I had just turned 19 years old. I was at my house and a car pulled up. An argument ensued and escalated and I turned to walk away. But I heard what I thought was the car door opening. I remember my body tensing up. I was triggered by my prior experience, and I fired what turned out to be four fatal shots. I was subsequently arrested and I was sentenced for second-degree murder. It had all finally come true - I was destined to be an incarcerated soul.
Over the 19 years of my incarceration, seven of those years were in solitary confinement. And I'll never forget the sense of shame that I felt. I was given the bland prison blues that had been worn by the person's number who had been etched out and whose mine had been replaced with. And I remember feeling so dehumanized. With each moment, it felt like the walls were getting tighter and tighter, and the door getting smaller and smaller. I realized the impact and power of solitary confinement in its ability to dim the light of freedom. And I think back on that time and think about how lucky and fortunate I was to find the keys that helped me regain a sense of what it means to be free - but that didn't come easy.
It started with what I call "my three personal miracles": The first one was books. And I remember reading Malcolm X's autobiography and understanding this man used education as a tool to escape prison. And so I embarked on this quest to read as many books as I could, and I began to feel just a inkling that there was a possibility of a life beyond bars. And then five years into my sentence, I received a letter. It was a woman named Nancy. She began to articulate to me who the man whose life I was responsible for taking who he was. And in that letter, Nancy handed me the second key, and that key was forgiveness. A few years later, I received the third key, which also came in the form of a letter. This time it was from my own child, and he told me that his mother had told him that I was in prison for murder. And I remember my heart breaking into pieces, and I realized in that moment that I owed my son a father he could be proud of. And that recognition and acknowledgement began to unlock the ideas that I had about my own personal freedom.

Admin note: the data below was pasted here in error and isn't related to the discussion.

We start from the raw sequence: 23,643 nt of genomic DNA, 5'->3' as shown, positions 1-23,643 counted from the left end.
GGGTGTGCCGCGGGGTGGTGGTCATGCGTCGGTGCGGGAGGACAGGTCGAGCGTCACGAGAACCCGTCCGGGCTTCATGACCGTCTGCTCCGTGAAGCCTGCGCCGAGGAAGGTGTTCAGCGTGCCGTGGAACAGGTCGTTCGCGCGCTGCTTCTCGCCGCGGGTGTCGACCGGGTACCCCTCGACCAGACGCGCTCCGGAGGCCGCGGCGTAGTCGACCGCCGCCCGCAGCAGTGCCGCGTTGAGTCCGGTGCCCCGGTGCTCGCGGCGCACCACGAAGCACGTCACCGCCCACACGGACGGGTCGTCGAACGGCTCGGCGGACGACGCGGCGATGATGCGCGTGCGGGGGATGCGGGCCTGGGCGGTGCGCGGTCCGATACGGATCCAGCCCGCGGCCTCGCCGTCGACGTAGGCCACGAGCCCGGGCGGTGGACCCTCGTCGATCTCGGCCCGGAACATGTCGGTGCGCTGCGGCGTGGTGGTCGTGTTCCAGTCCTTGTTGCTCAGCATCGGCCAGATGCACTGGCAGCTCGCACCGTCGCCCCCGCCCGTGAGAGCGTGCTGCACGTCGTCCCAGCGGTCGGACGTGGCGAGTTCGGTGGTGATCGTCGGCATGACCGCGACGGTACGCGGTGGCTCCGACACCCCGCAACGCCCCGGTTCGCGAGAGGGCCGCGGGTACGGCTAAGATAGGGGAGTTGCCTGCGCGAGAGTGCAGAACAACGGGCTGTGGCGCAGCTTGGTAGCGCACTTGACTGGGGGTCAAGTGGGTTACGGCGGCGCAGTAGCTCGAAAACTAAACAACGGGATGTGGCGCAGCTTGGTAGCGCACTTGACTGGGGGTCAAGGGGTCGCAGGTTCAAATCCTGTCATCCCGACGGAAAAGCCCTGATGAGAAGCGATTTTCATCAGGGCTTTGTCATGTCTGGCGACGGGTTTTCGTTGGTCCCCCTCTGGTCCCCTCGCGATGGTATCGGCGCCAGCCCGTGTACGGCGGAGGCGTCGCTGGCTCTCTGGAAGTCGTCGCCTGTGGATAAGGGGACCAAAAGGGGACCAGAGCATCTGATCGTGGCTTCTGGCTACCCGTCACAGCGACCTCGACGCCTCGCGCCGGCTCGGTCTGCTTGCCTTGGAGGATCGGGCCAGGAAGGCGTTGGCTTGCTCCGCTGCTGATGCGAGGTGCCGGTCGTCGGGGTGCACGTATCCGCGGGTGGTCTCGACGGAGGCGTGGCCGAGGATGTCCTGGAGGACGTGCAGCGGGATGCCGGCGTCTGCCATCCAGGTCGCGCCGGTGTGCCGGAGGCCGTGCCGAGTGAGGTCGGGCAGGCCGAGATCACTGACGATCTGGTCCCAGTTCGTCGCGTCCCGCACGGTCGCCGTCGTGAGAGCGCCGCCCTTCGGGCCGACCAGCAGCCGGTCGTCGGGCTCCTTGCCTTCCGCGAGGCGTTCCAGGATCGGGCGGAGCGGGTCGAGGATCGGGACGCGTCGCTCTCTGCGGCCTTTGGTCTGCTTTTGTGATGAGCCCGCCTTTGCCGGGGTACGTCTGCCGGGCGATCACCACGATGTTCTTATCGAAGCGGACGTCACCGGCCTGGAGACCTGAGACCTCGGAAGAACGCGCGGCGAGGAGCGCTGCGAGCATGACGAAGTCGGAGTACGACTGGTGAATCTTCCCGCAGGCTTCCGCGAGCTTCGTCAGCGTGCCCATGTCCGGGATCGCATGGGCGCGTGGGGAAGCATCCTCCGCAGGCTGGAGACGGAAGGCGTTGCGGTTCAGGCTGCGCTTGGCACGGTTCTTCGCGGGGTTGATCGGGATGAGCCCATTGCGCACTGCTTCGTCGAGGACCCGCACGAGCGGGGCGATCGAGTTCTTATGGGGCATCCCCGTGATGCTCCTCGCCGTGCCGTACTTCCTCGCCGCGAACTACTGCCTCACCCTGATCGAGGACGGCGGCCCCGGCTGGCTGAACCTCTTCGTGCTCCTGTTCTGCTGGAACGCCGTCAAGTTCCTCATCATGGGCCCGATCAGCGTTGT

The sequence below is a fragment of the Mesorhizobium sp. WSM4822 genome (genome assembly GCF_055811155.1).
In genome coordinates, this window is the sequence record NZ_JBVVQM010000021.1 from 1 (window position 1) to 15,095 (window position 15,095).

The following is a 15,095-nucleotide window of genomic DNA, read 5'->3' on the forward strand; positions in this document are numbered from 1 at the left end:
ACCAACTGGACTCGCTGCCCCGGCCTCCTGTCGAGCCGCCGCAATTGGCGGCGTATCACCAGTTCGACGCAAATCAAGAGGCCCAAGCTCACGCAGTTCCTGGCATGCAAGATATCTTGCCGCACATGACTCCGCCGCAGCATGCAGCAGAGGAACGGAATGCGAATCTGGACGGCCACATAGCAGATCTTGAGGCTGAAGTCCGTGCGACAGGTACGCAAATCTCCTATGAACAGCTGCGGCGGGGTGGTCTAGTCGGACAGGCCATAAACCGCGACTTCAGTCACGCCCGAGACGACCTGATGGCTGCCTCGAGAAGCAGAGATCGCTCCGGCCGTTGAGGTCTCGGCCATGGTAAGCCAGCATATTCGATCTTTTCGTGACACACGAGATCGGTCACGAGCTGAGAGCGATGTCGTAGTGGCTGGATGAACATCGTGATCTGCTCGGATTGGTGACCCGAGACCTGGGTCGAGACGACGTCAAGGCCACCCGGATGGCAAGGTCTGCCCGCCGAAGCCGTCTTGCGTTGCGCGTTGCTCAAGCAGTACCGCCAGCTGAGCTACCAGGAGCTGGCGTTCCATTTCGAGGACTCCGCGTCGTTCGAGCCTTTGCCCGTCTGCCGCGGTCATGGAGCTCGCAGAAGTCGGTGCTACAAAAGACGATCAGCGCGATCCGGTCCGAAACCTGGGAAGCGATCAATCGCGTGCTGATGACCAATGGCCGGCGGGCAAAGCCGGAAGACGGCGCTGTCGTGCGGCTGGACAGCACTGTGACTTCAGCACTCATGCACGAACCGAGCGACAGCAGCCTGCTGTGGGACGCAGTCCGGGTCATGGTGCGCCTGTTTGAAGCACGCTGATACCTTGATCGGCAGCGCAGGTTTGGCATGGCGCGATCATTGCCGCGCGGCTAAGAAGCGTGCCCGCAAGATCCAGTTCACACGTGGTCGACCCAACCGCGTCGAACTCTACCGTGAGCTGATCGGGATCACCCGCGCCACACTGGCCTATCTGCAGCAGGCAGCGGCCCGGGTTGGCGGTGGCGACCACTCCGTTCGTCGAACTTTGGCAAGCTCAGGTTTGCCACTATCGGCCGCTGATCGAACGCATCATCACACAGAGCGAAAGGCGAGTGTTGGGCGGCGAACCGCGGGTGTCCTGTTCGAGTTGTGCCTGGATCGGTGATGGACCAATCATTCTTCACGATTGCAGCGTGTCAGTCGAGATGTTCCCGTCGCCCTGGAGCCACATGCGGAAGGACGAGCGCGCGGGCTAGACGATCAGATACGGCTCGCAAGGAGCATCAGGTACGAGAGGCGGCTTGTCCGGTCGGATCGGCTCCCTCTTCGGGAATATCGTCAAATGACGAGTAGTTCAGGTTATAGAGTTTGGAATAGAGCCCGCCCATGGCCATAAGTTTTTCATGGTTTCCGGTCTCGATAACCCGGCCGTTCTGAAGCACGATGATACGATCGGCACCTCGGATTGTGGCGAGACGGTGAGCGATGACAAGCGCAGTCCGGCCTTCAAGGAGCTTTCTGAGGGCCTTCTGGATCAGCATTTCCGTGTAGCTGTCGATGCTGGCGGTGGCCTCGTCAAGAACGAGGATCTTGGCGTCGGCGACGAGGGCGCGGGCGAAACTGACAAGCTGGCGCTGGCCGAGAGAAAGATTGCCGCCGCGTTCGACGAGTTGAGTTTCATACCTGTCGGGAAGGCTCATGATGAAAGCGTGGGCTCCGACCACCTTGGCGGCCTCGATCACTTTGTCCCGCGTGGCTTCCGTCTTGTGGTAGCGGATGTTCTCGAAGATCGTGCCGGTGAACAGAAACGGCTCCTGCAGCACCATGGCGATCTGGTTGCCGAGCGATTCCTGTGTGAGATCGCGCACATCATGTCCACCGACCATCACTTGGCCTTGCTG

The challenge that I was faced with every day was to decide in each moment who I wanted to be. I began to even reshape the way that I thought about that environment. Instead of a solitary confinement cell, it became a university. It became a creator's den. It became a meditation room. And there was nothing more liberating to me than being able to reimagine the most brutal of environments as something positive, even though it wasn't.
It was my last day in prison, one day after my 38th birthday, and I remember those doors just opening up, and I remember taking that first breath. Everything appeared different, and it was something magical about driving through the city, seeing the sights and sounds of Motown. It was almost like a ballet of just people moving about with a carelessness and a freedom that was new to me, and there was like this electrical feeling inside of me.
Freedom, to me, is gratitude. Freedom is dancing for no reason at all. It's laughing late into the night, being a dad, being curious, moving throughout the world with purpose and intent, and it's the ability to love and be loved. Those things are so liberating. But the greatest expressions of freedom for me now is the ability to emote and to cry. Freedom is trusting that the moment you're in is divine, and that's what I choose to believe.